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Marianna 2624 plum-rooted cutting
     
Pros slightly dwarfing, moderately resistant to Phytophthora crown and root rot and oak root fungus, tolerates wet soils, root-knot nematode resistant.

Cons tends to lean; shallow roots the first few years, very susceptible to bacterial canker, incompatible with peaches, nectarines and some almond varieties, suckers profusely, susceptible to crown gall, almonds subject to brown line disease and union mild etch.

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Mazzard  cherry seedling

Pros more water tolerant than Mahaleb, cold hardy, resists root-knot nematode, vigorous, moderately resistant to oak root fungus.

Cons slow to bear, large tree prone to root suckering, susceptible to crown gall, bacterial canker; root-lesion nematode, scion doesn't show buckskin infection as quickly as on Mahaleb.
 
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Mahaleb cherry seedling

Pros more drought tolerant than Mazzard, resists bacterial canker, smaller tree than Mazzard, moderately resistant to crown gall and root-lesion nematode, shows buckskin infection quickly.

Cons intolerant of wet heavy soils, attracts gophers, tends to sucker, susceptible to oak root fungus, some root-knot nematode susceptibility - very susceptible to Phytophthora crown and root rot and Prunus stem pitting.
 
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Colt (patented) cherry rooted cutting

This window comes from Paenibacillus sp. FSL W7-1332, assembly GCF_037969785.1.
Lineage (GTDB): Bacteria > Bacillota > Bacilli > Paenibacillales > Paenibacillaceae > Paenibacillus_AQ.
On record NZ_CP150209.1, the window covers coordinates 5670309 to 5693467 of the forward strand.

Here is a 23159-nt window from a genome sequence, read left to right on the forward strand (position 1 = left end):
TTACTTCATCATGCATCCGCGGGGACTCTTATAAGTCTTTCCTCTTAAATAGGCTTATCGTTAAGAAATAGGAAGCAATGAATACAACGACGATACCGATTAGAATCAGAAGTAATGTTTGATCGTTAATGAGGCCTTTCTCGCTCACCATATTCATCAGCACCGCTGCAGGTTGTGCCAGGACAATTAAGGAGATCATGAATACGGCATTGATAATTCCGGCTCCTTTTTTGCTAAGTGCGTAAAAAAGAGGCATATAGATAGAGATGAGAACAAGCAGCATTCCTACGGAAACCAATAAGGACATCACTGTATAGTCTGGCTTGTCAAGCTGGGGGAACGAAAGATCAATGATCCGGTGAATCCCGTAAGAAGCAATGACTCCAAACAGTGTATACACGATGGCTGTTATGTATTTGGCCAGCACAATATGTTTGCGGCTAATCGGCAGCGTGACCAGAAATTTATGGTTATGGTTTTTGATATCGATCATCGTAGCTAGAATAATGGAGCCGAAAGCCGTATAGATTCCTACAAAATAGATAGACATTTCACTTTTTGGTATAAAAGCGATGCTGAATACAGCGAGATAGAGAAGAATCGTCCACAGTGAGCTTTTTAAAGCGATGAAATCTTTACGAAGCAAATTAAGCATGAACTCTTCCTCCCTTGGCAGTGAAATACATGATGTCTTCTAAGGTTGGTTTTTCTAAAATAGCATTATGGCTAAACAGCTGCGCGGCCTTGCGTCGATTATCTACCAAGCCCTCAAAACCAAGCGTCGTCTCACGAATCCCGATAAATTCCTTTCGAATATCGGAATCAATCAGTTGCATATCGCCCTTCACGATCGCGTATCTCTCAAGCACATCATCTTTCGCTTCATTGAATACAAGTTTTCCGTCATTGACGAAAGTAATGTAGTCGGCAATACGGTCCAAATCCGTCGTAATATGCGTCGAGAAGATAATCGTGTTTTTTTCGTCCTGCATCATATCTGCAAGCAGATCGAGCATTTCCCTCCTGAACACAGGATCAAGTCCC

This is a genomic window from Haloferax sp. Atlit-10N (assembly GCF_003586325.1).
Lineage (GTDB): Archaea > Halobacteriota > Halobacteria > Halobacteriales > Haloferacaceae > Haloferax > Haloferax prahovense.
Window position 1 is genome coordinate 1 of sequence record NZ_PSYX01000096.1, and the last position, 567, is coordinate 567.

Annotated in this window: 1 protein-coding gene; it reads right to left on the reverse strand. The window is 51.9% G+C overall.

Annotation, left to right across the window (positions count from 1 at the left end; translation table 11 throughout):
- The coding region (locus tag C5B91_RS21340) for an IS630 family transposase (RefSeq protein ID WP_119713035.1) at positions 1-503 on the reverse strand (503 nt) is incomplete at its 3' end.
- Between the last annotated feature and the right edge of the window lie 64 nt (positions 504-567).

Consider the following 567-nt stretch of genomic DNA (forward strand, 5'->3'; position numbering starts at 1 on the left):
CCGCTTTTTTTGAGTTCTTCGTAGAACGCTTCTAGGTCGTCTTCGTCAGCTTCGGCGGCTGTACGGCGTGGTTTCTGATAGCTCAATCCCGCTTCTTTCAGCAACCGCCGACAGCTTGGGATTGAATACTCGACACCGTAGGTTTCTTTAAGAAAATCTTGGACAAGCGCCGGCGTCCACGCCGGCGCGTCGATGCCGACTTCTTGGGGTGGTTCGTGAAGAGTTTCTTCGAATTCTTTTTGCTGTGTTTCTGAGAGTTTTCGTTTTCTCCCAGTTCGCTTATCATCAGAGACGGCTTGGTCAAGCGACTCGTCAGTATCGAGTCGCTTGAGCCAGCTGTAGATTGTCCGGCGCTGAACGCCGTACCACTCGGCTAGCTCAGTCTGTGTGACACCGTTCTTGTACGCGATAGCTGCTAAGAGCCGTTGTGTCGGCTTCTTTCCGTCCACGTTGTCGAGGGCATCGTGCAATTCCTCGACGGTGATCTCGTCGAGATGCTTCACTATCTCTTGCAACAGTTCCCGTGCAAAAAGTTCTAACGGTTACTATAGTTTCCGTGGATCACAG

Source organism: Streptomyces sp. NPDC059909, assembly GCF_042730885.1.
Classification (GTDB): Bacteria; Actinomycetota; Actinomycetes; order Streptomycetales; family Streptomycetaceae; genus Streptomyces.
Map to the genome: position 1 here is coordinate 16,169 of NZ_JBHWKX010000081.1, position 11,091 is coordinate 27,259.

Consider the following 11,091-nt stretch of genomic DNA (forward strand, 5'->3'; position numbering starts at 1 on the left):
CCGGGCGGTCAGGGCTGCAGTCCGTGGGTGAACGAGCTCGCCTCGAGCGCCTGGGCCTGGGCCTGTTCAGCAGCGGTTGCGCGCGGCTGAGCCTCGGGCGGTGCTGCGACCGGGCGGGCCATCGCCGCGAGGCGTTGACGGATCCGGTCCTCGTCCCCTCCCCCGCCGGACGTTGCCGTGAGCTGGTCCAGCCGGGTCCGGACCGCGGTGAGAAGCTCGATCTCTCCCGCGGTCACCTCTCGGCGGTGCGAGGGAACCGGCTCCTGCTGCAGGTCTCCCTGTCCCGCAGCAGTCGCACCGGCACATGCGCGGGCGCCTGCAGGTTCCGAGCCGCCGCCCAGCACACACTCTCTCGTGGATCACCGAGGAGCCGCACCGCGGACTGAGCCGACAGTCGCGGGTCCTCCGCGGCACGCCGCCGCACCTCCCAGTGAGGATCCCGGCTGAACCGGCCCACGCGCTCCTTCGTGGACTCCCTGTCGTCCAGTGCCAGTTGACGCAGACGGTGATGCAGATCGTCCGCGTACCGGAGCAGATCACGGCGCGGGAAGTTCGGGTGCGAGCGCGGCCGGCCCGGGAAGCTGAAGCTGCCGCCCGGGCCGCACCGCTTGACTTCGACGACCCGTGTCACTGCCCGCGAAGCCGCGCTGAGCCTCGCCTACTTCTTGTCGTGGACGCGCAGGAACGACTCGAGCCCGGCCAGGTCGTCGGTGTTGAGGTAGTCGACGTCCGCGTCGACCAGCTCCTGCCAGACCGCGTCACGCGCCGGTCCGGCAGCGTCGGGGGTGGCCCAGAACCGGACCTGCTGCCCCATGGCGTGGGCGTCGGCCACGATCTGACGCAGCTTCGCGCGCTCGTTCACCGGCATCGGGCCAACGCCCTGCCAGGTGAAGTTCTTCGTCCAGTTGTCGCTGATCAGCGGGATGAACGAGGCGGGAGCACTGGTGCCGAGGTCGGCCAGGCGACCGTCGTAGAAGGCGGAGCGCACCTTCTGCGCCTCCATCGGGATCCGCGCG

Pros tolerates wet heavy soils better than Mahaleb, resists bacterial canker; cherries on Colt are field resistant to cherry stem pitting.

Cons drought sensitive, slight to not dwarfing under California irrigated conditions, susceptible to crown gall, not cold hardy (not a problem in California).
 
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M 9 apple layered cutting

Pros dwarfs to 40-45% seedling size, very precocious and productive, increases fruit size, has field resistance to cherry stem pitting disease.

Cons shallow rooted, drought sensitive, trees require support, susceptible to fireblight and wooly apple aphid.
 
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M 26 apple layered cutting

Pros dwarfs to 55-60% seedling size, precocious and productive.

Cons shallow rooted; drought sensitive, staking or trellis usually required, susceptible to Phytophthora, susceptible to fireblight and wooly apple aphid.
 
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M 7 apple layered cutting

Pros dwarfs to 65-70% seedling size, widely adapted to various soil conditions, moderately resistant to Phytophthora.

Cons suckers, staking may be required, susceptible to wooly apple aphid.
 
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M 111  apple layered cutting 

Pros tolerates waterlogging and drought, well-anchored, resists wooly apple aphid, dwarfs to 90% of seedling-rooted size, good for sandy soils.

Cons susceptible to crown rot under very poor conditions.
 
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NCB (Northern California Black) walnut seedling 
    
Pros vigorous, resists Verticillium wilt, oak root fungus and root-knot nematode.

Cons susceptible to Phytophthora crown gall and root-lesion nematode, Persian (English) walnut on Northern California Black subject to black line.
 
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Paradox NCB x Persian walnut hybrid seedling

Pros very vigorous, may induce better quality and productivity. Resists root-lesion nematode and certain Phytophthora species, grows better in heavy, wet or low fertility soils than NCB, resistant to oak root fungus.     

Cons highly susceptible to crown gall, may be less resistant to oak root fungus than Northern California Black, Persian walnuts on Paradox subject to black line.

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Generally, your local, independently-owned nursery will pick the combinations of fruit tree and rootstock that will work best in your area.